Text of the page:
You can take the boy out of the church… but you can’t take the church out of the boy. On this Easter weekend – which is rapidly slipping away from me now – I’ll examine three very different presentations of the Gospel tale.
Hollywood did not have much luck with the story of Jesus during the 1960s. The possibilities for spectacle and drama were obvious – but in those days anything but a respectful treatment was unthinkable. More recent movies such as Constantine and Prophecy don’t deal directly with Christ, but they present fresh angles on the relationship between God and man. They are at least entertaining. And that was where most of the old Gospel epics failed. In their anxiety not to offend the film makers produced movies that were rather boring.
King of Kings, as I remembered it, was rather stolid; an unadventurous telling of the life of Christ. As it happens, I found on watching it again that Christ is kind of lucky to be in it at all. What with all the background history – the slaughter at the Temple by General Pompey in 63 BC, the Herod family and its numerous intrigues, the rebel demographic among the Jews – it’s as if Jesus was slotted in here and there to give the audience a break from the fight scenes.
The Gospels are reduced to a secondary source. Many of the miracles described by the Evangelists are condensed into a news report, read to dining Romans by the soldier Lucius(played by Sydney-born actor Ron Randell – you can pick up traces of his accent at times). Indeed the most miraculous aspect of the movie could be Lucius’s resistance to the aging process. He is the soldier ordered by Herod to kill all newborn sons; thirty years later he meets Jesus as a man. The only change in his appearance is a little grey in his hair. Frank Thring, another Australian expatriate, portrays Herod as a weak ruler, easily swayed by the beauty of his step-daughter Salome. Robert Ryan seems wooden as John The Baptist. He throws a stinging rebuke at Herod’s wife – formerly the wife of Herod’s brother – but lacks the charisma that I’d expect of a crowd-puller.
King of Kings was nicknamed ‘I Was A Teenage Jesus’ owing to the youthful appearance of Jeffrey Hunter. Jeff has his moments as Jesus but script and direction both restrain him. As he teaches the people how to pray, Hunter seems itching to let rip and get right into the oratory. But it’s left to the music to carry most of the drama… and something is lost.
The changes in attitude toward Christianity in the decade that followed King of Kings can’t be better demonstrated than by Robert Downey Senior’s 1971 film Greaser’s Palace. Downey mixes the Gospel story with the Old Testament, the Old West, and modern times. As Jesse, the singing tap-dancer on his way to Jerusalem, Alan Arbus doesn’t ascend into Heaven – he descends from it, parachuting into a field. The Holy Spirit, a bedsheet with eyeholes cut, presents him with a dead body and snaps ‘You’re on!’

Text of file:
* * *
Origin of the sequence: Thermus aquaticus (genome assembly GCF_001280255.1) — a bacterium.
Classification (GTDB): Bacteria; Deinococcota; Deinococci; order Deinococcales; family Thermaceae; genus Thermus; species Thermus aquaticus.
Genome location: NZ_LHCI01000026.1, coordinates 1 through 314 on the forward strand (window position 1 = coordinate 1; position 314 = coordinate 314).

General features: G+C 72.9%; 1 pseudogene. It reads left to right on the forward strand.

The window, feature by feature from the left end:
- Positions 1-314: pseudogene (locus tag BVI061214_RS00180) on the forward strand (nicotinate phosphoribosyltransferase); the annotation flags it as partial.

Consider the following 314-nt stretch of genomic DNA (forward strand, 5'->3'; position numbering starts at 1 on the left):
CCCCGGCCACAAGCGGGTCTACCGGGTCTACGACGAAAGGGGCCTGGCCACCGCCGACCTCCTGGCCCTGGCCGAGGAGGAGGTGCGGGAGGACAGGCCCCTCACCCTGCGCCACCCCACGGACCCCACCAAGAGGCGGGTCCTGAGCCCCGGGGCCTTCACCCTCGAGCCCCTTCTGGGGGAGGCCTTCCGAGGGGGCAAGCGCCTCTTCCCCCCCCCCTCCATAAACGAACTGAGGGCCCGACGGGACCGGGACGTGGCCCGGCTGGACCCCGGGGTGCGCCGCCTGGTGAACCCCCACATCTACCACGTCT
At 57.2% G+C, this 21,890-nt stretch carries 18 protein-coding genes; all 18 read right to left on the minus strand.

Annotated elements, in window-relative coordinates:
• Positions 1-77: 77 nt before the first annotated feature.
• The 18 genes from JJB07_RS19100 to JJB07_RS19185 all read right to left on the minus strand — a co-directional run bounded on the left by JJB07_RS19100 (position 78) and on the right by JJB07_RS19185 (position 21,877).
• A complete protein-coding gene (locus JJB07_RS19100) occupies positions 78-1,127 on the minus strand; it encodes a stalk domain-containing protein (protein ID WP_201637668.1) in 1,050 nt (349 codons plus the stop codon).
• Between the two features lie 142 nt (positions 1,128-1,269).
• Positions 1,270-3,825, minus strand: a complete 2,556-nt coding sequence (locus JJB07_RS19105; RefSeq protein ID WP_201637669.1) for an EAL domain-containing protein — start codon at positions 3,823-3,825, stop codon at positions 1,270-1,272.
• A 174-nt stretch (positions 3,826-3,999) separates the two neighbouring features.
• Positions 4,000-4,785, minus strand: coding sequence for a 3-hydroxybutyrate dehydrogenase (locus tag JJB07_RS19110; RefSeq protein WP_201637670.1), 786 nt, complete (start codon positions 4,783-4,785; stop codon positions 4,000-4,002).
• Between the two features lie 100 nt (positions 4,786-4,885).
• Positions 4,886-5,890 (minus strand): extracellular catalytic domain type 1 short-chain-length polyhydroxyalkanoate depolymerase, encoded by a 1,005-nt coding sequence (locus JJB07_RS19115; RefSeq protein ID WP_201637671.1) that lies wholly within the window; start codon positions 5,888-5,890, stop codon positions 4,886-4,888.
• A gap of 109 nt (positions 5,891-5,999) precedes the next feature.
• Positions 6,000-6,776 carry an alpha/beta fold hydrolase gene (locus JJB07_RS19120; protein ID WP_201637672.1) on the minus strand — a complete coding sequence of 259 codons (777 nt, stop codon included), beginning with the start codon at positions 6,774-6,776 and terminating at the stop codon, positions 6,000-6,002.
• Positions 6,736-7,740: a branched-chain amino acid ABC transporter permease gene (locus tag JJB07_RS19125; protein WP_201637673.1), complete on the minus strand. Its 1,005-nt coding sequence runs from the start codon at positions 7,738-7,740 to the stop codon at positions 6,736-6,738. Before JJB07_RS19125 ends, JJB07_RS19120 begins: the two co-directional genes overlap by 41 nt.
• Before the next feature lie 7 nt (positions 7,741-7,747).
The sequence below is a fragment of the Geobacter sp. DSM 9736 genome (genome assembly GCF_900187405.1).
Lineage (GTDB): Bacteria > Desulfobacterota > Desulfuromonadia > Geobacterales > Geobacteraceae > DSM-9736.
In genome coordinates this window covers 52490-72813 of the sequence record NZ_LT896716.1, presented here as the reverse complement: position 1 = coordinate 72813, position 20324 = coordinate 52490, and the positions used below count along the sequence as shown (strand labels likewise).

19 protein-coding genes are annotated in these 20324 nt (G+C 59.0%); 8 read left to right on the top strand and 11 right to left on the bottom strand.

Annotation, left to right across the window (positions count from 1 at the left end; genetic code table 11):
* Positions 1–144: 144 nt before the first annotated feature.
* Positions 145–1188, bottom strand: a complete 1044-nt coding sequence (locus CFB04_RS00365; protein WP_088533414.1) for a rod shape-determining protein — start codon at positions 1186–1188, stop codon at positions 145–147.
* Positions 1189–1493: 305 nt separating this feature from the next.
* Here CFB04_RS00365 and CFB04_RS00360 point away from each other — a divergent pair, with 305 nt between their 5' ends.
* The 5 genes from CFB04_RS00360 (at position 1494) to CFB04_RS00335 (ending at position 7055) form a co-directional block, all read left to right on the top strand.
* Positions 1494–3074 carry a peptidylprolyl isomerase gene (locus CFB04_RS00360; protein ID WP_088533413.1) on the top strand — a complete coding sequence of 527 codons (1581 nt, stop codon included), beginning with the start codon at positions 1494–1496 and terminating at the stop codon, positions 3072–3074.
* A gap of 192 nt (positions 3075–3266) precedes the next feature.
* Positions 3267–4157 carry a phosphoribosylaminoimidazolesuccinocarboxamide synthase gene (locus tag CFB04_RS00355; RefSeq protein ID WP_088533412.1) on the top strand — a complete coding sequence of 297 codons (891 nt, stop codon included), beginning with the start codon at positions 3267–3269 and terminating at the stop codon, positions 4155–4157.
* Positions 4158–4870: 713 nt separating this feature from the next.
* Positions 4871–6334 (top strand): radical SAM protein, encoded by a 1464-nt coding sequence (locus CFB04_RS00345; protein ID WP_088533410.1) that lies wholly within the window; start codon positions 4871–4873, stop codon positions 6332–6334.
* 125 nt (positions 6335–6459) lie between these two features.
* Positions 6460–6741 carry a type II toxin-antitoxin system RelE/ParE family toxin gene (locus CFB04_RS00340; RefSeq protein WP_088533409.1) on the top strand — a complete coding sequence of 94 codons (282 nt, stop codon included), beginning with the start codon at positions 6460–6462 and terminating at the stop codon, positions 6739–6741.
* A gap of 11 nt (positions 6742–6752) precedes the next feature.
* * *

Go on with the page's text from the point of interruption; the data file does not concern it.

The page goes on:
For all its irreverence, the humour in Greaser’s Palace doesn’t feel forced. It’s a fractured fairy tale for grownups. The tragic balance falls upon Downey’s wife Elsie. In a Job-like role as a frontier woman, she suffers the loss of her family and torture. Jesse, moving through the territory dominated by Seaweedhead Greaser, performs miracles and suffers his own indignities. When the Old Man rides in
and says ‘It’s time’, Jesse tries to back out. But the cup will not be taken from his lips.
The film was scorned by critics but has lingered on, being rediscovered several times. This ain’t your father’s Bible story – but it does have something. Alan Arbus, for a start, is closer in appearance to the actual Jesus than probably any other actor who’s taken on the role.
In The Last Temptation of Christ we again have a blonde blue-eyed Jesus. But Christ here, portrayed by Willem Dafoe, is as far from the faces shown by Hunter and Arbus as they are from each other. On the screen as on the page this is a Christ who emerges as alive and truly human.
This was not an experience I had during my very Catholic upbringing. In my family we practised brute Catholicism: get taught by nuns and brothers, go to Mass every Sunday, and never ask any questions. I drifted from the flock because the flock was content and I was not. When I first saw The Last Temptation nearly thirty years ago I was close to tears: here at last was Jesus the man, sensing greatness within himself, exhilarated and also terrified by the prospect. This was the Jesus that the church had lost, burying the human under the divine. The flock confined thier devotions to an hour every week and gave up smoking every Lent.
Church groups were outraged in 1989 that Christ was shown fantasising on the cross about the life he might have led as a husband and a father. The movie was picketed in some places; I went to the Balwyn Cinema not only expecting confrontation but armed for it. I had the price of a ticket in my hand, ready to pay for any Godbotherer with the courage to accept the offer. Sad to report the theatre was picket-free.
It was reported that the movie served to kindle an interest in Christianity among those who were not religiously inclined. This would not have surprised Kazantzakis. As he wrote in the foreword,
Every man partakes of the divine nature in both his spirit and his flesh. That is why the mystery of Christ is not simply a mystery for a particular creed: it is universal. The struggle between God and man breaks out in everyone, together with the longing for reconciliation. Most often this struggle is unconscious and short-lived. A weak soul does not have the endurance to resist the flesh for very long. It grows heavy, becomes flesh itself, and the contest ends. But among responsible men, men who keep their eyes riveted day and night upon the Supreme Duty, the conflict between flesh and spirit breaks out mercilessly and may last until death.
So be it.